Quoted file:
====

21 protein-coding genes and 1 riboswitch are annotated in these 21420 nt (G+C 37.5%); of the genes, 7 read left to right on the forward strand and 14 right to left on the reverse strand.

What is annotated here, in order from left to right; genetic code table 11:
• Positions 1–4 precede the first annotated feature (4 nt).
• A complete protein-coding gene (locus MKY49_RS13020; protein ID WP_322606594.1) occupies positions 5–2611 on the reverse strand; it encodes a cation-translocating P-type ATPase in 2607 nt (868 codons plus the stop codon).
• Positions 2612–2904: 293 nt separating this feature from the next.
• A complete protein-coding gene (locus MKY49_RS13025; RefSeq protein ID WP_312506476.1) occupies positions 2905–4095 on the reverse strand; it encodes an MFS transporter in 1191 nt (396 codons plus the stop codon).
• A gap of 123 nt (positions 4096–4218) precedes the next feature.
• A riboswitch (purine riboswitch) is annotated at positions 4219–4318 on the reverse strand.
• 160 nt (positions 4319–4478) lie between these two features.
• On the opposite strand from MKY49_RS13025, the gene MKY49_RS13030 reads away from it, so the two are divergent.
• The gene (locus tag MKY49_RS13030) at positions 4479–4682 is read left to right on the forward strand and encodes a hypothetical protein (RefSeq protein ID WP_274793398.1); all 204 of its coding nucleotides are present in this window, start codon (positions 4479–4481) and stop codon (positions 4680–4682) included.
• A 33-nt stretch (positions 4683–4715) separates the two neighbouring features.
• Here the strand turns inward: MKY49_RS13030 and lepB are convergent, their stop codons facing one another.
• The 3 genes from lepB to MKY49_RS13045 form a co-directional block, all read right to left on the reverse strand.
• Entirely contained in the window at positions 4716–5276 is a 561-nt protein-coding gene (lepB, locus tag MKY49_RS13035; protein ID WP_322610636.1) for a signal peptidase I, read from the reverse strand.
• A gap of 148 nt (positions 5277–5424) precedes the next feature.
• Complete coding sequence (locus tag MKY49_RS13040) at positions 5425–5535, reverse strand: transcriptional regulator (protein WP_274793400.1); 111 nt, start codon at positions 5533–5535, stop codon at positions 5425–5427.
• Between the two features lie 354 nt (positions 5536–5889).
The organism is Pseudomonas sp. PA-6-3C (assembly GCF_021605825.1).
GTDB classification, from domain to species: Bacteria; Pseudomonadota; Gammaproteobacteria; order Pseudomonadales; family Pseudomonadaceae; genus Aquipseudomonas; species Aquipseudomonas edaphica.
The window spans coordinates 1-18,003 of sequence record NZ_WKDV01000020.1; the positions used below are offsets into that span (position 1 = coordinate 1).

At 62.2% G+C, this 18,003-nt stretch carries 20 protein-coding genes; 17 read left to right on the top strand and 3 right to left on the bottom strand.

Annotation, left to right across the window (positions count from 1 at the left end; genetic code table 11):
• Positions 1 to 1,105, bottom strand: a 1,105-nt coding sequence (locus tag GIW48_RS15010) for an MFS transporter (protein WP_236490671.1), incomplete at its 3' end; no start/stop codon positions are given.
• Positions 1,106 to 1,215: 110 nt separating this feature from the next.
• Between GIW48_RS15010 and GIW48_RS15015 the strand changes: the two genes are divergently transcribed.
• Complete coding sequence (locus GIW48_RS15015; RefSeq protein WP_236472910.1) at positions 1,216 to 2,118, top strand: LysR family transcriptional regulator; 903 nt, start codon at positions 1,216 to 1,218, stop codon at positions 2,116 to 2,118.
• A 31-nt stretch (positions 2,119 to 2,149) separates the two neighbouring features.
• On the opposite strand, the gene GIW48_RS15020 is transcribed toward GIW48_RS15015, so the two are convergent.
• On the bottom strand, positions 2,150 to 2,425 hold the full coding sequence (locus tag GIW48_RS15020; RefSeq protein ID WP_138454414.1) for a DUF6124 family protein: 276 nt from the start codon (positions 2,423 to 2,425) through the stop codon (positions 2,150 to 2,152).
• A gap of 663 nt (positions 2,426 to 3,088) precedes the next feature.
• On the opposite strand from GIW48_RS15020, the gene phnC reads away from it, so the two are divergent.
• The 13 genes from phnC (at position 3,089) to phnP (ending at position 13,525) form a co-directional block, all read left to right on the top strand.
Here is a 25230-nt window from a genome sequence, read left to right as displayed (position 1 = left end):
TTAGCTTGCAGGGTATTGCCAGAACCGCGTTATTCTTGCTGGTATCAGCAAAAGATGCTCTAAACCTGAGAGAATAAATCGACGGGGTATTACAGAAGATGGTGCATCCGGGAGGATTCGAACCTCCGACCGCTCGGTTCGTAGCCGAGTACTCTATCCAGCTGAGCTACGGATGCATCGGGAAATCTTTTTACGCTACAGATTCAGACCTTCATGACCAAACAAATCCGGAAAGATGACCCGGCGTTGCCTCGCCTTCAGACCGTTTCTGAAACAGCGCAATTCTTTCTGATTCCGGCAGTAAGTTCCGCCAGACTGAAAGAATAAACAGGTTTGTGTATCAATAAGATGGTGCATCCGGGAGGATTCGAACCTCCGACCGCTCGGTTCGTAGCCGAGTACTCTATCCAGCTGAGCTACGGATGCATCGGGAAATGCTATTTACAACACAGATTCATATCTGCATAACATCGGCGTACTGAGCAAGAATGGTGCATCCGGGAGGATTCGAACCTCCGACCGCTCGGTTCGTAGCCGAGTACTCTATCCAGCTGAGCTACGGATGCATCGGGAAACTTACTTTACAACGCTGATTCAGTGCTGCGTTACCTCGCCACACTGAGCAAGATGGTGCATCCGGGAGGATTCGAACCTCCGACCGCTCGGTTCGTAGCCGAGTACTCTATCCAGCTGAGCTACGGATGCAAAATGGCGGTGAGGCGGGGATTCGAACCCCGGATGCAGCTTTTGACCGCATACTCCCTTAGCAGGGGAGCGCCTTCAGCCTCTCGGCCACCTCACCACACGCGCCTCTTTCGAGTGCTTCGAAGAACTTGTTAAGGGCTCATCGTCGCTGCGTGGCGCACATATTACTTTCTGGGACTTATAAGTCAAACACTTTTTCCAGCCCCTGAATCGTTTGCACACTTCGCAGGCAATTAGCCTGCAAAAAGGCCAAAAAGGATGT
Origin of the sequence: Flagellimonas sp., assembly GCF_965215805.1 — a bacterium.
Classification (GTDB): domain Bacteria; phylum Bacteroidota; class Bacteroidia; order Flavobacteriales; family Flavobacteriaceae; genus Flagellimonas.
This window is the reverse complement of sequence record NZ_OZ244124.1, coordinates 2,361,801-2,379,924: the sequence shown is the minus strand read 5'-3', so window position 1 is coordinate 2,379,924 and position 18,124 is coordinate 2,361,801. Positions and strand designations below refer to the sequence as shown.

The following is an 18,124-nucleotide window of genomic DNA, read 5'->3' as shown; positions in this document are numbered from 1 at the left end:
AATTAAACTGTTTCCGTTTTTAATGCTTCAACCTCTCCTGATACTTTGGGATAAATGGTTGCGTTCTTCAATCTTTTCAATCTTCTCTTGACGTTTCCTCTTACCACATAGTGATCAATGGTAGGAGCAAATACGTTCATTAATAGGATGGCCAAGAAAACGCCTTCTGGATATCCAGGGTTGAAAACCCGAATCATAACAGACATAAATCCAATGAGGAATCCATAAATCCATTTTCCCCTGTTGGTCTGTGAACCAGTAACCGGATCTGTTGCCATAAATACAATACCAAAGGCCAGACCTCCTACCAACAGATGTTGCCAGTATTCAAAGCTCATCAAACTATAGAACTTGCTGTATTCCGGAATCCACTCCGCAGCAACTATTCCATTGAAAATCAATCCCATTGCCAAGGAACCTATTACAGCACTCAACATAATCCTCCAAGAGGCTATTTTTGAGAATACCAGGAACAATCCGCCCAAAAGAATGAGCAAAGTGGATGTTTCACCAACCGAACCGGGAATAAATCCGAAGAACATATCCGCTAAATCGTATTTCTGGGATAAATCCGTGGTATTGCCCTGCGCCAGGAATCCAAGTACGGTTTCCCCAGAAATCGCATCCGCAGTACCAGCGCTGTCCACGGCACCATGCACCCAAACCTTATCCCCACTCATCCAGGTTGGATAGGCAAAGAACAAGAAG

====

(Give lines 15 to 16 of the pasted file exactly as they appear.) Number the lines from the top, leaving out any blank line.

• Entirely contained in the window at positions 4716–5276 is a 561-nt protein-coding gene (lepB, locus tag MKY49_RS13035; protein ID WP_322610636.1) for a signal peptidase I, read from the reverse strand.
• A gap of 148 nt (positions 5277–5424) precedes the next feature.